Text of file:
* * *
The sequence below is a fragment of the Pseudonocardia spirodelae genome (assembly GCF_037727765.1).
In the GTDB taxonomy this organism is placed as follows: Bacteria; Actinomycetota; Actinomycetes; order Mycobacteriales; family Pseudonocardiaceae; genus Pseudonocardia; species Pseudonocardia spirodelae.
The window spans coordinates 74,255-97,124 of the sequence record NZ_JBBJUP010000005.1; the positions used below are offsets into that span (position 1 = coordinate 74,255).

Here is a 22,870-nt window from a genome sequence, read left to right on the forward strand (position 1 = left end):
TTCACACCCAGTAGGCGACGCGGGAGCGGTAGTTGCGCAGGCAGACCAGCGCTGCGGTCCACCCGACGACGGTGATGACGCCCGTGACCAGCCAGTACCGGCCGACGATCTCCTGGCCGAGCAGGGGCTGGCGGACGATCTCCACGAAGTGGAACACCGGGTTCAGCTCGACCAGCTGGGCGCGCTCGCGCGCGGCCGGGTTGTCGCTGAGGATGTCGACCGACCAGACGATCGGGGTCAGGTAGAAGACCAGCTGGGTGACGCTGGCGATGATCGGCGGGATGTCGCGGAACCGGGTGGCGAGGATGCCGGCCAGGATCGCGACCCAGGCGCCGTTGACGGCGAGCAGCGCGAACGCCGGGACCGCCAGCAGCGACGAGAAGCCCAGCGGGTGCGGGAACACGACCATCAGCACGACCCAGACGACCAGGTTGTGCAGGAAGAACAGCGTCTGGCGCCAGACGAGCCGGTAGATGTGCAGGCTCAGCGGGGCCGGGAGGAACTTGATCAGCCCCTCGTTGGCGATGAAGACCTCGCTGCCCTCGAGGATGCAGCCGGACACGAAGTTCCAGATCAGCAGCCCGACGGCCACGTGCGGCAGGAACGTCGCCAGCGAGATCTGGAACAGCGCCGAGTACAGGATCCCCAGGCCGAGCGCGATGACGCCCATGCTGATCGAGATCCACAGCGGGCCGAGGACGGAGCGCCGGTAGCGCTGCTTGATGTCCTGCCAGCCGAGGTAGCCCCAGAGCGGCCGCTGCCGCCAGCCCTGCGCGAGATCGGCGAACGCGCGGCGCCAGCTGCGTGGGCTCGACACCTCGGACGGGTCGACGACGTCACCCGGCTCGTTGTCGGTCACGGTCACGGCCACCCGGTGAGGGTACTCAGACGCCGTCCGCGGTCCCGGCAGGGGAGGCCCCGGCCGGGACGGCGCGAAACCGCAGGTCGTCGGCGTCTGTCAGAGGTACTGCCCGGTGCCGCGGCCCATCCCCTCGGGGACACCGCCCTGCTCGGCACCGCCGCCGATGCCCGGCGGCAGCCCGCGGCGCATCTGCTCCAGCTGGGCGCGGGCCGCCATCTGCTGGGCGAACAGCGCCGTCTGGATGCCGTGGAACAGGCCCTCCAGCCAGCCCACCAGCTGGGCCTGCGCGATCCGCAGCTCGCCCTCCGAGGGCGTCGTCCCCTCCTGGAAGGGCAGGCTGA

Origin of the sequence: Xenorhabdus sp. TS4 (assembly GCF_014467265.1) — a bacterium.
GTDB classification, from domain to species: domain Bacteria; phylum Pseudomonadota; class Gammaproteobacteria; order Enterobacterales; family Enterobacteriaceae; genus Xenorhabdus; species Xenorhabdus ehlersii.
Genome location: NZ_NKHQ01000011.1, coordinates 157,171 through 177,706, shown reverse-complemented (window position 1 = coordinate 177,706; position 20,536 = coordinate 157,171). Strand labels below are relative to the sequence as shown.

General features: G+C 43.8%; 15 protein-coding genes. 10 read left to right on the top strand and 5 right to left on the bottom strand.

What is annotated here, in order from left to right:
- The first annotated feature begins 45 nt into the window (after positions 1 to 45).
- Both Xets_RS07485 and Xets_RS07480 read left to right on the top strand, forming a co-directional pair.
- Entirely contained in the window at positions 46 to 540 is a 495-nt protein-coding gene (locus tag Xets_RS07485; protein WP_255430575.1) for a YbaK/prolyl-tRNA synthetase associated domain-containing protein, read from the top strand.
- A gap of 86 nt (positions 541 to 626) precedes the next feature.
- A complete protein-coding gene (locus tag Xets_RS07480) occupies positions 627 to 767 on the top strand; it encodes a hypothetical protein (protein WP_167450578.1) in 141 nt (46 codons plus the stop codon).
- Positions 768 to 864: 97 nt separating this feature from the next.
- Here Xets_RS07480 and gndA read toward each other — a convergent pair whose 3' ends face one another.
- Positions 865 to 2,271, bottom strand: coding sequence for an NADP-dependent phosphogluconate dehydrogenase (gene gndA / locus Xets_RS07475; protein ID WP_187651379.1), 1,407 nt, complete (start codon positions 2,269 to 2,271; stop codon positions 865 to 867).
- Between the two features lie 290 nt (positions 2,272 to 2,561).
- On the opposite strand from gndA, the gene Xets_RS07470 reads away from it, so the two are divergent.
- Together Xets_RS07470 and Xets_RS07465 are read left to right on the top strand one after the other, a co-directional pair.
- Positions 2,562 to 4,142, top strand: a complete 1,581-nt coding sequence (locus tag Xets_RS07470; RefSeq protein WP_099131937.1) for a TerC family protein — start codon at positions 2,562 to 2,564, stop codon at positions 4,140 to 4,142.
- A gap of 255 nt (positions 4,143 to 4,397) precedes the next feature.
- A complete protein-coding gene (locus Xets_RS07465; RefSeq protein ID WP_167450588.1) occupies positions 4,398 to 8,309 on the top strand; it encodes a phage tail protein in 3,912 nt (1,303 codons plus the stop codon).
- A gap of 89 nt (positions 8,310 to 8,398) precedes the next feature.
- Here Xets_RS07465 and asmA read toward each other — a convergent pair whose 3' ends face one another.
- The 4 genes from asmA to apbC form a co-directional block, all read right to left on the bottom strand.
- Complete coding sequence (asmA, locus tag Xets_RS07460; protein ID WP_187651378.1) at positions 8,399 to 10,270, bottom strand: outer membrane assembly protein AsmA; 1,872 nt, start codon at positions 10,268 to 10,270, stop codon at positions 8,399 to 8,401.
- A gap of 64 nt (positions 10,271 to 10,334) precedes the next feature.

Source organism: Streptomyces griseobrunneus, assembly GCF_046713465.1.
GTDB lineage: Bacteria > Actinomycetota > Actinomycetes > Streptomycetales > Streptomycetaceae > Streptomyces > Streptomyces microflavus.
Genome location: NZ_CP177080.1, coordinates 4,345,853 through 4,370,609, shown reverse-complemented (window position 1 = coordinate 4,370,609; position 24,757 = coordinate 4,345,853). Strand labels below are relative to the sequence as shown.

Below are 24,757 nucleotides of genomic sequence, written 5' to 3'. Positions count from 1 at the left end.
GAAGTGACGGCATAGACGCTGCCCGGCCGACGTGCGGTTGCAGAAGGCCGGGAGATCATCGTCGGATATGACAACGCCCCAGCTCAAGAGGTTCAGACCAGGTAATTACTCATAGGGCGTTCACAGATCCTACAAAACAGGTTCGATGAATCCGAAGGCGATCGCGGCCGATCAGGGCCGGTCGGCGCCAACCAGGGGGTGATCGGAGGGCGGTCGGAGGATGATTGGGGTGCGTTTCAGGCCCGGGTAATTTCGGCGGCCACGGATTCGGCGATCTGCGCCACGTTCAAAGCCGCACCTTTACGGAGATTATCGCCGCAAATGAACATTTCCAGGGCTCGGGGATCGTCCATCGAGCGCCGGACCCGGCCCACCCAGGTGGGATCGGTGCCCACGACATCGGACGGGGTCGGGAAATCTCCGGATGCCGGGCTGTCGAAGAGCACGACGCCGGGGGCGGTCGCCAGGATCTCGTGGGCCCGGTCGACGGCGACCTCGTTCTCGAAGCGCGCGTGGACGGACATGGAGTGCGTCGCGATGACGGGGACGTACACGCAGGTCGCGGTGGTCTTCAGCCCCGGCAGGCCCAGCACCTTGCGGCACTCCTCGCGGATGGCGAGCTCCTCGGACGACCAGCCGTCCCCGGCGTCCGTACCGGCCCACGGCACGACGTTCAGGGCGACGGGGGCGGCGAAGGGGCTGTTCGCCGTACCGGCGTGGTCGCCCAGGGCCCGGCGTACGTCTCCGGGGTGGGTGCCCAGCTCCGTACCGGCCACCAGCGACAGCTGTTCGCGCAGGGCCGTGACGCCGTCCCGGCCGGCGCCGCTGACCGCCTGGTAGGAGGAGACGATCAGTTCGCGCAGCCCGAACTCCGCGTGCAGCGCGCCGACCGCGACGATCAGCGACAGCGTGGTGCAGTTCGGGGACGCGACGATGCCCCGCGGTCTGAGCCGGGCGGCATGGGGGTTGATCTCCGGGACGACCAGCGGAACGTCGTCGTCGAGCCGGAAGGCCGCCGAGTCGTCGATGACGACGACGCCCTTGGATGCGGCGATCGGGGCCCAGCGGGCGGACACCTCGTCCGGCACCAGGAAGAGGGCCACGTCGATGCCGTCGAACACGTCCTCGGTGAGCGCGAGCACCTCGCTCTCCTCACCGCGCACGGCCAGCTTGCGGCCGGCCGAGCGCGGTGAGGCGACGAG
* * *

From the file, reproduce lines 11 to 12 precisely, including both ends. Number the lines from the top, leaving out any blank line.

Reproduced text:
- The first annotated feature begins 45 nt into the window (after positions 1 to 45).
- Both Xets_RS07485 and Xets_RS07480 read left to right on the top strand, forming a co-directional pair.